As an O/C-T I evaluated the Company’s ability to perform their assigned mission. The training scenario stressed commanders and staffs with a large amount of information to process in little time. When EW detections were reported their role in the targeting cycle was complete. The decision to confirm or deny information gathered through a detection falls on the commander. If a detection represents a lower priority than other operations the choice to take no action is valid. The EW Company clearly enhanced the MN BDE commander’s ability to visualize the battlefield and maintain situational awareness of events. Enabling the commander to make informed decisions that maximize the effectiveness of the MN BDE operations was the EW Company’s job, making decisions is always the commander’s responsibility. A detection system capable of looking at a large portion of the spectrum makes it easy to “drown in a sea of data.” This highlights the need to incorporate enablers early into the planning process. Fully developed PIR and targeting products will avoid “paralysis by analysis.” Having a robust Liaison Officer (LNO) system in place ensures the right people know at the right time to make informed decisions.
The Czech EW Company's classified detections as “immediate” or “routine” in nature. This ensured a manageable vertical flow of information. Immediate detections were reported to higher headquarters as soon as there was enough information to spur a decision by the commander. The priority information requirements (PIR) set the standard for classifying a detection as immediate. Routine detections were summarized into a multiple hour report sent to the Electronic Warfare Coordination Cell (EWCC). The EWCC input routine detections into a database for further analysis. This approach ensured immediate information passed to the Battle Captain quickly. The NATO SIGINT Electronic Warfare Operations Cell or “SEWOC” doctrine places the EW cell into the Intelligence section instead of under Fires. The Czech EWCC in the BN TOC followed NATO doctrine and was located in the Intelligence section. This proved more responsive at informing the commander of ES detections than US units who place the EW cell into the Fires or Effects sections. This difference also came with the price that the Czech BDE requested and used jamming sparingly where US units are much more aggressive in the use of Electronic Attack. U.S units should become familiar with the SEWOC doctrine to enhance interoperability with NATO allies.
During lulls in operations the EWCC could query the database by time, frequency, or location. The ability to data mine proved useful in supporting longer term lines of effort such as mapping different communications networks used by various groups in the exercise. Maintaining an ES detection database is a TTP that maximizes automation to analyze long term trends and ensures information is not lost. Database operations should be considered a best practice for units conducting ES operations.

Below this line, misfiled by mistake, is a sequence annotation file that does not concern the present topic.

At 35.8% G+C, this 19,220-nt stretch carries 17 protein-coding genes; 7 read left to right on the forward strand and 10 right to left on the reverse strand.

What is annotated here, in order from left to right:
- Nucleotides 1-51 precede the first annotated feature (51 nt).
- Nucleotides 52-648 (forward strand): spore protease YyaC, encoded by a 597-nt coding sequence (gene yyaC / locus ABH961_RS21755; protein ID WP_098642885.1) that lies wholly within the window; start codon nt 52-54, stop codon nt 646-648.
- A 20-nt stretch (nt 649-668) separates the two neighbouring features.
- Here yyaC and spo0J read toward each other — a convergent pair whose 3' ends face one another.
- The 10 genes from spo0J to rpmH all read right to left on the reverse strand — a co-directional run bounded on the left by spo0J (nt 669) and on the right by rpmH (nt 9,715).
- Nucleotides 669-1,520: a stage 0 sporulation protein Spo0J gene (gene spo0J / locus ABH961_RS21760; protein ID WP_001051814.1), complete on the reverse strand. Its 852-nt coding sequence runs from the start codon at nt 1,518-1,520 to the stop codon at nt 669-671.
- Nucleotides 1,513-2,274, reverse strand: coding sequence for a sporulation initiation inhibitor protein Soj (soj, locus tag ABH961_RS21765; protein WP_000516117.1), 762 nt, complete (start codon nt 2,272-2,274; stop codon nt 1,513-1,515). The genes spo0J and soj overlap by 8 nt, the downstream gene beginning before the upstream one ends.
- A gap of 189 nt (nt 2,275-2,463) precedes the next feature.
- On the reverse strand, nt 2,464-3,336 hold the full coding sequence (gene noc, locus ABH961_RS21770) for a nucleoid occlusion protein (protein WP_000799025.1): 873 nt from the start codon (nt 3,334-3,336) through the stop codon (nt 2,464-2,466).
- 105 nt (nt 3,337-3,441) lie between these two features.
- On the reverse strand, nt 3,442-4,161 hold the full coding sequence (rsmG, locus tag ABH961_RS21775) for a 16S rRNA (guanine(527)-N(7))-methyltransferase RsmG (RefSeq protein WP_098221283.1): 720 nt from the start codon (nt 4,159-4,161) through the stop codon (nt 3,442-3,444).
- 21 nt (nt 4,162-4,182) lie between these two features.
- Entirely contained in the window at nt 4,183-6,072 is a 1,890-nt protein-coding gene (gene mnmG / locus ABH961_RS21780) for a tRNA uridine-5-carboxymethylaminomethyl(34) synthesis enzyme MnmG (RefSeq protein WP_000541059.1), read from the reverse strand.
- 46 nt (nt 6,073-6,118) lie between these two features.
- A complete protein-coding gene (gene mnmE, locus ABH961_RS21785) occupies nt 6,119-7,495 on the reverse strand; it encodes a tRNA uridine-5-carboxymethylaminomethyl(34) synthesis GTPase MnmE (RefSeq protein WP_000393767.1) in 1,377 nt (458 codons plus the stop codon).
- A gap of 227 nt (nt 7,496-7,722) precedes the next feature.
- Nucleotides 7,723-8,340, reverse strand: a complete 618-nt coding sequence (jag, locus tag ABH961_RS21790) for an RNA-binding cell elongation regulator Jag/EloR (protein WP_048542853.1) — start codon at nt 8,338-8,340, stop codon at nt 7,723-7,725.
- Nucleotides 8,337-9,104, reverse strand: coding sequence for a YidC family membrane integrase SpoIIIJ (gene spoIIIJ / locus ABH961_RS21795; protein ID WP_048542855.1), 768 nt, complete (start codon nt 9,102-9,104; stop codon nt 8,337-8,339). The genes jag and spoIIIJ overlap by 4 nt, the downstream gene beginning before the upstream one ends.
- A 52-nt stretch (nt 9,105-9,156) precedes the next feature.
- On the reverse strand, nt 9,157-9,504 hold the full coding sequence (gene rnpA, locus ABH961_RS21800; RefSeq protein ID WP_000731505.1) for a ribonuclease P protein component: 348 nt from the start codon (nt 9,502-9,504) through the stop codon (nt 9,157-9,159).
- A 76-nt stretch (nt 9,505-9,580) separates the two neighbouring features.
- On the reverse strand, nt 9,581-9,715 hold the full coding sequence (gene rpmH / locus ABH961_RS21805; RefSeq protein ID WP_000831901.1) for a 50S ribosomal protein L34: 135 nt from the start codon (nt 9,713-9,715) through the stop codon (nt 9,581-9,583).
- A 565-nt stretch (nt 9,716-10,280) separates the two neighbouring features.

The OPFOR at JMRC provide a world class training experience. They are products of a technology dependent culture. Readily available communication devices create a target rich environment for EW operators on the modern battlefield. Soldiers and civilians alike are used to electronic devices on their person interacting with the spectrum at all times. This constantly connected generation creates both cyber and EW vulnerabilities for exploitation. A lesson learned is that it will take very serious training to instill the need for strict radio discipline to a generation accustomed to being constantly connected.
Peer and near peer adversaries have invested heavily into EW capabilities for ground maneuver forces. This investment provides an opportunity to gain an asymmetric advantages over forces dependent on wireless communication. Electronic warfare capabilities are viewed as an ability to nullify American combat power. Some recent examples demonstrating asymmetric advantages include the capture of an RQ-170 stealth drone in Iran4 using a combination of jamming and GPS spoofing as well as recovered ground station receivers in Iraq that insurgents used to receive Predator video feeds5. To use Russia as an example of a peer nation with extensive EW capabilities I offer the following statement:
The Russians have continued to move forward with their EW modernization. They have demonstrated the ability to completely shut down everything the Ukrainians are using in terms of communications. OSCE has reported that the drones they use for monitoring are being interfered with. Again, this is not something you can craft in your basement. There is imagery, public pictures of Russian systems in Crimea that are absolute state of the art.
-LTG Ben Hodges, USAREUR Commander6